Monday, July 10, 2017

More Adventures on John Watson's Island.

The experiment of playing out Gilligan's Island if it were made in a universe where Sherwood Schwartz was a big fan of Sherlock Holmes continues, and we're starting to see results, which I'll get into later. For now, back to John Watson's Island:

25. The Nobel Bachelor. Bored with the lack of human toys on the island, Irene tells Professor Moriarty that she's going to convince John to propose to Mary. Moriarty explains that there is no one on the island to perform a legal marriage, but Irene replies that is what will make it fun, confusing the professor. Mary finds flowers on her hammock that Irene tells her are from John. Then invites them both to dinner at Moriarty's pub, where all of the chairs have mysteriously disappeared except for two. Irene goes to look for chairs, leaving them alone, only to have Sherlock come in disguised as a waiter. John and Mary are stunned to find a stranger on the island, but Sherlock states his name is Basil Nobel and he just washed up on the shore that morning, where Moriarty offered him a job. Mary is intrigued by this stranger and starts ignoring John. When Sherlock finally removes his disguise and announces his true identity, John flies into a rage at the charade and chases Sherlock all around the island.

26. The Sound of the Banshee Wails. When Irene finds Sherlock testing an improvised violin, she decides the island needs an orchestra that she can sing in front of. Lestrade tries to improvise a wind instrument, but when he's testing it out, the wind carries his squawky tunes to a nearby island where a clan of Scotsmen hear it and think it's the ghost bagpipes of their ancestors. The Scotsmen load up a crude longboat and paddle for their neighboring island where the island band is now in full effect, its cacophony convincing the Scots that the ghost piper has led them to a demon-infested portal of Hell. When they encounter Moriarty's pub and are told there is no whiskey at this supposed pub, they conclude that this place is Hell and run off to their boat and leave the island forever.

27. The Red-ish Circle. Mycroft and Lestrade discover an island cave, and hear a gang of cut-throats inside plotting to kill everyone. They go back to tell the others, and Moriarty recognizes the names of members of the Red Circle, who he says there is no bargaining with, and that they must prepare for gang war. They barricade the windows of 221B Island Street and prepare makeshift crossbows and fake busts of themselves to put in the windows as distraction targets. At dawn, they hear the gang talking outside, and when Sherlock takes a look with his pocket telescope, finds it's just a parrot who must have been with the Red Circle at some point and picked up their voices.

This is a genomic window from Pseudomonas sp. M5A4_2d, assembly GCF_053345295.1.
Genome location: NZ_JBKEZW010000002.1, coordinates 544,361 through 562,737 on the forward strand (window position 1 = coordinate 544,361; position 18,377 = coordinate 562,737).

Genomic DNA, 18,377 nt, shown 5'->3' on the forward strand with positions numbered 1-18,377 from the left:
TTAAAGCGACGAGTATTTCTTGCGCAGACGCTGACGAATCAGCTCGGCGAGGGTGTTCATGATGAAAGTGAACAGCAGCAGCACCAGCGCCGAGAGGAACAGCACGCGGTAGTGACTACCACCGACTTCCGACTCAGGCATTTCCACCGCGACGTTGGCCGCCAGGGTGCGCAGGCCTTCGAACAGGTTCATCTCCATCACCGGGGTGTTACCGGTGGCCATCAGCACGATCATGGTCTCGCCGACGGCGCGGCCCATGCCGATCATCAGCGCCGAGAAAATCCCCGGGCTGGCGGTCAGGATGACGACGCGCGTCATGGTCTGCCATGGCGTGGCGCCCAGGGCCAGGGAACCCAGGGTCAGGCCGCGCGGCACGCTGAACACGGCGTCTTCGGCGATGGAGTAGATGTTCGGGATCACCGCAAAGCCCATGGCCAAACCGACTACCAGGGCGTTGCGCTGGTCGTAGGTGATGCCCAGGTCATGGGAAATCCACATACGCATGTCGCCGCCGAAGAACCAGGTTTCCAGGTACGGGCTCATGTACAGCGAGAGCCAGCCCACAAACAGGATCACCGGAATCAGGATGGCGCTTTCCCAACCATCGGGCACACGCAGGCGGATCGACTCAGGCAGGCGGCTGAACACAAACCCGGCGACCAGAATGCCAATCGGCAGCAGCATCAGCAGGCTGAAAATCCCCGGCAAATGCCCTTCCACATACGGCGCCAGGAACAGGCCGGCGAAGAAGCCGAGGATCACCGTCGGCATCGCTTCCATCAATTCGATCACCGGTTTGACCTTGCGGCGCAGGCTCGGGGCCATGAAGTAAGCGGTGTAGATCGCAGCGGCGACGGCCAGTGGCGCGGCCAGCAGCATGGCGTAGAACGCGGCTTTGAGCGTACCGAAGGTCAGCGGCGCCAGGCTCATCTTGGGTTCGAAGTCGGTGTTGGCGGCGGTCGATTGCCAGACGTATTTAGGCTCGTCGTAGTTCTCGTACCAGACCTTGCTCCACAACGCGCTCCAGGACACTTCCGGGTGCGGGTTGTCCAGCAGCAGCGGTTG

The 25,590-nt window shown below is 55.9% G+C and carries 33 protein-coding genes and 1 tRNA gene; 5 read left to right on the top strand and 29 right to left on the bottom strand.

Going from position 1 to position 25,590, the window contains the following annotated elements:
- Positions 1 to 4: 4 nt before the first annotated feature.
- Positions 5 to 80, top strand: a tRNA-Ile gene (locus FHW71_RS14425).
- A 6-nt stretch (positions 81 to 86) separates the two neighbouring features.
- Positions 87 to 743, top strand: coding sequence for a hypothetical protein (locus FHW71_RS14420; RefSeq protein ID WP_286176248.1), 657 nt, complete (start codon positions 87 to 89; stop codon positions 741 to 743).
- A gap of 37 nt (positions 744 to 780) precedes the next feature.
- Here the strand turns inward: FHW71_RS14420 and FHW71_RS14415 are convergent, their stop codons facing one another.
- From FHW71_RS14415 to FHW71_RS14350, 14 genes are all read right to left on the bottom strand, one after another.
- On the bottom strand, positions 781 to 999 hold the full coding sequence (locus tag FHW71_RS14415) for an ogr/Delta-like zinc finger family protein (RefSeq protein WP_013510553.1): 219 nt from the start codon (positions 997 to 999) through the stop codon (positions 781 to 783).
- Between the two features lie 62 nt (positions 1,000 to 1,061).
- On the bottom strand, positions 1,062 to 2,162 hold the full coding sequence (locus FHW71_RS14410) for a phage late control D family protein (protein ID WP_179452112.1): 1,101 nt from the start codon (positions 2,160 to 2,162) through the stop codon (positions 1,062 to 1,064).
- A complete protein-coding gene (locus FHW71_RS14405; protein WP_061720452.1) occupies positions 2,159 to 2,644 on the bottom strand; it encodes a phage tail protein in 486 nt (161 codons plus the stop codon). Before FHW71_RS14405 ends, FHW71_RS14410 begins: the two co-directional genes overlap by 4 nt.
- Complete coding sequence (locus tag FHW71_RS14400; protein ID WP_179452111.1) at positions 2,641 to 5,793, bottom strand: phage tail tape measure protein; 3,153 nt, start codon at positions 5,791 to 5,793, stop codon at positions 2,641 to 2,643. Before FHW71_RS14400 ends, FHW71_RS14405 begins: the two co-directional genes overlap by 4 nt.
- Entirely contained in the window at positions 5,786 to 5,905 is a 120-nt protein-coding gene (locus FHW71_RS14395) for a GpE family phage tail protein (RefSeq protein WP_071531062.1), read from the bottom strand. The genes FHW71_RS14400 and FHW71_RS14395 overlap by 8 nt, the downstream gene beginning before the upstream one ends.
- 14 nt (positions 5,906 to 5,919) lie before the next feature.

28. The Shoscombe-Slow Race. When Professor Moriarty claims to have trained a racing turtle he calls "Shoscombe Prince," Sherlock bets the professor that his turtle Clyde can beat Shoscombe Prince in a race. As they have nothing much of real value to bet on the island, Moriarty's wagers his pub against Watson's services as biographer. Clyde, however, sees Mycroft's tortoise-shell snuffbox as an attractive female turtle and heads for it instead of the finish line, giving the race to Shoscombe Prince. Watson writes his first case in The Memoirs of James Moriarty, only to have the professor decide it is not a fit treatise for peer review, so he arranges a second race with Mycroft's snuff box at the finish line, which Clyde wins handily, letting Watson resume his former duty.

29. The Devil's Pearl. Lestrade finds a great black pearl near the spot where Watson was shucking oysters for lunch. Moriarty attempts to get him to give it over by claiming it's cursed, but when a crate of tinned pears shows up on the beach, Lestrade decides it's actually a lucky charm. Irene tries to charm the pearl away from Lestrade, hinting that a beautiful singer might find him a man worth mating, but when Lestrade replies, "I met Jenny Lind once, and she was a sweet old lady," Irene then cold-cocks Lestrade and hides the pearl in her bust. Lestrade wakes up, decides it was cursed, and goes on with his day. Later, Irene is flirting with Sherlock when the "pearl" hatches into hundreds of baby spiders and hilarity ensues.

30. Young Sherlock Holmes. While John and Sherlock attempt to build a platform to signal some Royal Navy vessels in the distance, John drops his hammer and hits Sherlock in the head, giving him amnesia. Mycroft hypnotizes Sherlock to restore his memories, starting with childhood, only to have Sherlock start seeing the castaways as figures from his past. Mycroft and Moriarty as his mother and father, Irene as his sister Eurus, John as Victor Trevor, and Lestrade as young Mycroft. When the latter three won't play pirates with him, Sherlock runs off and sees an actual river pirate who has come ashore with a small boat. Later, when he tries to tell the others about the new arrival, they think he's just playing and play act along with him. The river pirate sees all of this, decides the island is full of lunatics, and leaves, just as Sherlock finally gets the others to come to the beach to see the boat. The river pirate's flight and loss of another chance at rescue is felt by all, and the emotions restore Sherlock's memory.

Putting Sherlock Holmes and company in a desert island sitcom does limit the stories they can experience, and Gilligan's Island starts to make a little more sense. Limiting anything to a specific TV format and letting it run on in American TV fashion would tend to make the original source start mutating to the ongoing format. How far will John Watson's Island mutate? Well, like it's base series, it's not going to last the five or six of some others, but we shall see! Summer isn't halfway over yet!

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